So when the time came to help camp in the 1970's he rose to the occasion along with many others including:Gordon Harrison, George McNab, Bob Roland, Brad McClury, Howard Conner, Al Moran, Jennie Materhold, George Burgman, Ken McKee, Ken Wilson, Carl Saller, and others to donate either funds or physical labor. Together, they laid water and gas piping, built the horse barn south of Ables Rd, put new floors and toilets in McCleary Lodge, updated the boy's and girl's toilets, and built the steel maintenance shed behind the horse barn.[3]

The McPhee Pool was dedicated in his honor in 1978.[6]

He passed away shortly before Christmas 1997 at the age of 90.[2]

Sports Career

He is also known for being a Youngstown State basketball coach and football referee. He refereed mostly in the Big Ten, but also refereed an Army-Navy Game and the 1948 Rose Bowl (Michigan 49 - USC 0). He refereed the first college football game ever televised on September 10, 1939 when Fordham University played Waynesburg College in Randall Island Stadium. Fordham won 34-7. He was the first football referee to use the penalty flag, which was invented by fellow Camp Fitcher Dike Beede in 1938. The game was played in 1941 against Oklahoma City University at YSU's Rayen Stadium. Youngstown won 48-7. He then used it the next weekend at Ohio State and the rest is history. The other referees at the first game were his brother Hugh McPhee, Bill Renner, and Carl Rebele.


  • 1930 Downtown YMCA Physical Education Teacher
  • 1935 Substitute Camp Director for Curly Johnson
  • 1940-44 Camp Director
  • 1945 Boy's Secretary of the downtown Y.
  • 1954 Joined YMCA Board of Trustees[5]
  • 1962-66 Camp Management Committee
  • 1974 Chairman of Camp Fitch Development committee
  • 1976 Vice President of the YMCA Board of Trustees
  • 1978 President of the Downtown Youngstown YMCA (he was succeeded as president in 1980 by Daniel J. Mirto


During the 1942 season, Howdy "Pa" Friend and Bob Gibson were tent leaders

During the 1943 season, Gordon Harrison and Howdy "Pa" Friend were Village Directors. Robert Serfass ran Riflery. William Howard Lavely was waterfront director for the 3rd year. Laura Blosser was the camp dietitian for the third year

Staff 1942

1st (Top) Row: (unknown), Bobby McFarland, (unknown), (unknown), (unknown), Popeye Richards, Skip Rebelle, (unknown), (unknown), Bob Beede, Dick Beede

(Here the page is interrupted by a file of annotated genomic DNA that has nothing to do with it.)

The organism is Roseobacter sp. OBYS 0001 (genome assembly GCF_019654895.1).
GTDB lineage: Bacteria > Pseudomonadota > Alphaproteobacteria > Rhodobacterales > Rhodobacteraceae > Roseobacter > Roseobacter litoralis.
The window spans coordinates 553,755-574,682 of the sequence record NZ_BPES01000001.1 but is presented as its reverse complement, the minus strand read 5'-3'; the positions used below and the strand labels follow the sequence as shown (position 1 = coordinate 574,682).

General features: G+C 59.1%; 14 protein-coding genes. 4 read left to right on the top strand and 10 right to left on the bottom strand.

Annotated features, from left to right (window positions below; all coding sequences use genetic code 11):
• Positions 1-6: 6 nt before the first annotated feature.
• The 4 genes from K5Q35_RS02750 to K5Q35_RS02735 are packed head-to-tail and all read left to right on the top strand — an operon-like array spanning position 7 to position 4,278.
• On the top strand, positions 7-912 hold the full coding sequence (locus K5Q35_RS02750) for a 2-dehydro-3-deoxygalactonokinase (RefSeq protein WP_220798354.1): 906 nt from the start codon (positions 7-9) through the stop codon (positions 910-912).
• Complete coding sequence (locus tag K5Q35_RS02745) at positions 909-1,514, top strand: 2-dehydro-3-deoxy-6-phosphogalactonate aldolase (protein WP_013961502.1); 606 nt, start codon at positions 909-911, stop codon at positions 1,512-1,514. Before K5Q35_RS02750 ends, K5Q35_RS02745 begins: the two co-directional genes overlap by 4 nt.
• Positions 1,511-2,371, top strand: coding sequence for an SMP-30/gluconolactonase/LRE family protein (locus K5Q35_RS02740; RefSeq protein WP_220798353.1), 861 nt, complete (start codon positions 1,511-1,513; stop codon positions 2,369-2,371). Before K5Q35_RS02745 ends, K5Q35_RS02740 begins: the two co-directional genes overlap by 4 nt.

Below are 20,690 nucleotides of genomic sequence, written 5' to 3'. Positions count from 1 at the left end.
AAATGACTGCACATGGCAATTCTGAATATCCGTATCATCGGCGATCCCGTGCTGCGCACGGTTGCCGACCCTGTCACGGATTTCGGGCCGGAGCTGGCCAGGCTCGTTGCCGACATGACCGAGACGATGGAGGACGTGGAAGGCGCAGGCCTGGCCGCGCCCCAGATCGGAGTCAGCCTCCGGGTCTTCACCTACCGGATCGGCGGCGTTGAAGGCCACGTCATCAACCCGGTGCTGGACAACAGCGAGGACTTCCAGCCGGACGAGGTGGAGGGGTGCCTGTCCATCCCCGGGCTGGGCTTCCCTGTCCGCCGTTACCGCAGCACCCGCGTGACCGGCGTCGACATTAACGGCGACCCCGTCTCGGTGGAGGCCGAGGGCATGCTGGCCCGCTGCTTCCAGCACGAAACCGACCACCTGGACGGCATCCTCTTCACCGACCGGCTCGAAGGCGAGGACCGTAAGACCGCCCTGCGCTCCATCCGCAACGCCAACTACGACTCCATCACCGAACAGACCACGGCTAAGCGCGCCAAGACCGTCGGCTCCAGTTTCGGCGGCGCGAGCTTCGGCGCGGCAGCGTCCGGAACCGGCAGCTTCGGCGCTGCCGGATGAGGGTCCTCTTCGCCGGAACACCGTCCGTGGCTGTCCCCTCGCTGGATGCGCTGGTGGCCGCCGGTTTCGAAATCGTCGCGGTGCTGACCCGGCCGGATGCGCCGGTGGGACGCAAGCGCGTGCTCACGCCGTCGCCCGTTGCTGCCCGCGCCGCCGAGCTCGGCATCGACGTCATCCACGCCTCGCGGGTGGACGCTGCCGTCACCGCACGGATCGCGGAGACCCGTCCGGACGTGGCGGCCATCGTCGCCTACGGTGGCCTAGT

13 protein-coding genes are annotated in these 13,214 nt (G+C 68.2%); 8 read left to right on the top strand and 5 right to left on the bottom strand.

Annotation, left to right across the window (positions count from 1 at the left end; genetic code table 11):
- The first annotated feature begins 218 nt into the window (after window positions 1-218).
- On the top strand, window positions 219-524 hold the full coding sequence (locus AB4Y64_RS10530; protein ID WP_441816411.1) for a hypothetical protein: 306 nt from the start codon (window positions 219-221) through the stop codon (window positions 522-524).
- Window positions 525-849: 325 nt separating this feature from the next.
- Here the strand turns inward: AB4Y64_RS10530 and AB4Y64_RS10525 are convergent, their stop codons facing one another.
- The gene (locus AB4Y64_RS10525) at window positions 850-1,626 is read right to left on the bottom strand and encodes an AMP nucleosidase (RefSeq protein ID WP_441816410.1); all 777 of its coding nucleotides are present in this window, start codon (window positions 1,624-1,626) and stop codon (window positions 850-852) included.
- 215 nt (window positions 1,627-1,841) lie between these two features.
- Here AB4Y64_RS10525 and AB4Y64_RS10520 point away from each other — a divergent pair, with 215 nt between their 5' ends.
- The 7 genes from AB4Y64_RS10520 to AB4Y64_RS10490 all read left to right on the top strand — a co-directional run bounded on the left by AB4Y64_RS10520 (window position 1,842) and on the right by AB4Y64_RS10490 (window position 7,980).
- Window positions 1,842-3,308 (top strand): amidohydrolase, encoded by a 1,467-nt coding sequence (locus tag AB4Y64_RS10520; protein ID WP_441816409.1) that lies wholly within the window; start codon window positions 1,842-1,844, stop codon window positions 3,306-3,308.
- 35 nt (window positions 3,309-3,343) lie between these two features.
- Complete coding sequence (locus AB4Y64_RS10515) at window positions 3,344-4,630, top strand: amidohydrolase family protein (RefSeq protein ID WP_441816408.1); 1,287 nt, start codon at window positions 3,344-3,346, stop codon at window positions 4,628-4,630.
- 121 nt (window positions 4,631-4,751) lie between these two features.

2nd Row: unknown, help us identify them!
3rd Row: Clare Reese, Dave Fawcett, Fred Soller, (unknown), (unknown), Howdy Friend, Robert "Bob" Gibson, Larry Goodall, Eddy Ocarz
4th Row: unknown, help us identify them!
5th Row (Front): (unknown), (unknown), (unknown), (unknown), Buck Boren, (unknown), Edwin K. Enterline, John Ross "Jack" McPhee, (unknown), (unknown), Eddy Ohl, Karl Soller
Definitely in this picture, but not identified are: Hal Davis, Hall Burg, George Hunter, Hank Beckenbaugh, Antin Darfmueller, and Red Kerster. Please help the Camp Fitch Bunch by pointing out who they are!
(Photo courtesy of Howdy Friend)

Camp Schedule

The regular camping season in 1943 ran four two week sessions from June 27th to August 15th. It was followed by a week of junior methodist co-ed camp, a week of interdenominational co-ed church camp, and finally a week of High School Co-ed camp ending September 5th.

See Also


1. a, b Youngstown Vindicator, March 17, 1940. Varied Program Planned By New Camp Fitch Chief. Vindicator Printing Company, A5.
2. a, b, c Youngstown Vindicator, December 24, 1997. John R. McPhee Sr., 90. Vindicator Printing Company, B4.
3. a, b, c Collier, Jeffery, September 24, 1975. Interview with John McPhee: Youngstown State University Oral History Project. Youngstown State University.
4. a Youngstown Vindicator, February 4, 1944. Leaders Split on Issue of Religious Education. Vindicator Printing Company, A5.
5. a, b Youngstown Vindicator, January 8, 1978. John McPhee is YMCA President. Vindicator Printing Company, A5.
6. a Youngstown Vindicator, May 28, 1978. Camp Fitch to Dedicate New facilities. Vindicator Printing Company.